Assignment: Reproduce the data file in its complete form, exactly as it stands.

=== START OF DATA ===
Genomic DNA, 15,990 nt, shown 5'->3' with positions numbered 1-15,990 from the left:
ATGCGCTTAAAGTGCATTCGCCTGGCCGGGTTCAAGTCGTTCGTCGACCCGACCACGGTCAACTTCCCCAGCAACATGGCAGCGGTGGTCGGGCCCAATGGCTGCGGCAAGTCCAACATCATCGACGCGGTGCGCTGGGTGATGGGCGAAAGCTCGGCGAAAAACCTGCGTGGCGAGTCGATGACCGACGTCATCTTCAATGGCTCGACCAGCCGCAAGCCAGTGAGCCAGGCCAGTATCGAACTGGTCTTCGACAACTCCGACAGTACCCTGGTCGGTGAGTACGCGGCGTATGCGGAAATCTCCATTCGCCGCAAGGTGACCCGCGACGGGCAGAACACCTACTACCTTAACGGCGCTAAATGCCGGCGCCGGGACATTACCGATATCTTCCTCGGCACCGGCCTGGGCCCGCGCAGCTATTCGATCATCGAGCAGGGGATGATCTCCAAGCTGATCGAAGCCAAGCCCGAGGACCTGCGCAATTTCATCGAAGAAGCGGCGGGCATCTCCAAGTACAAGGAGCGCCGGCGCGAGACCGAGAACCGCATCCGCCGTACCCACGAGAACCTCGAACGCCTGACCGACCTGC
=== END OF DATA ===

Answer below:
Genomic DNA, 15,990 nt, shown 5'->3' with positions numbered 1-15,990 from the left:
ATGCGCTTAAAGTGCATTCGCCTGGCCGGGTTCAAGTCGTTCGTCGACCCGACCACGGTCAACTTCCCCAGCAACATGGCAGCGGTGGTCGGGCCCAATGGCTGCGGCAAGTCCAACATCATCGACGCGGTGCGCTGGGTGATGGGCGAAAGCTCGGCGAAAAACCTGCGTGGCGAGTCGATGACCGACGTCATCTTCAATGGCTCGACCAGCCGCAAGCCAGTGAGCCAGGCCAGTATCGAACTGGTCTTCGACAACTCCGACAGTACCCTGGTCGGTGAGTACGCGGCGTATGCGGAAATCTCCATTCGCCGCAAGGTGACCCGCGACGGGCAGAACACCTACTACCTTAACGGCGCTAAATGCCGGCGCCGGGACATTACCGATATCTTCCTCGGCACCGGCCTGGGCCCGCGCAGCTATTCGATCATCGAGCAGGGGATGATCTCCAAGCTGATCGAAGCCAAGCCCGAGGACCTGCGCAATTTCATCGAAGAAGCGGCGGGCATCTCCAAGTACAAGGAGCGCCGGCGCGAGACCGAGAACCGCATCCGCCGTACCCACGAGAACCTCGAACGCCTGACCGACCTGC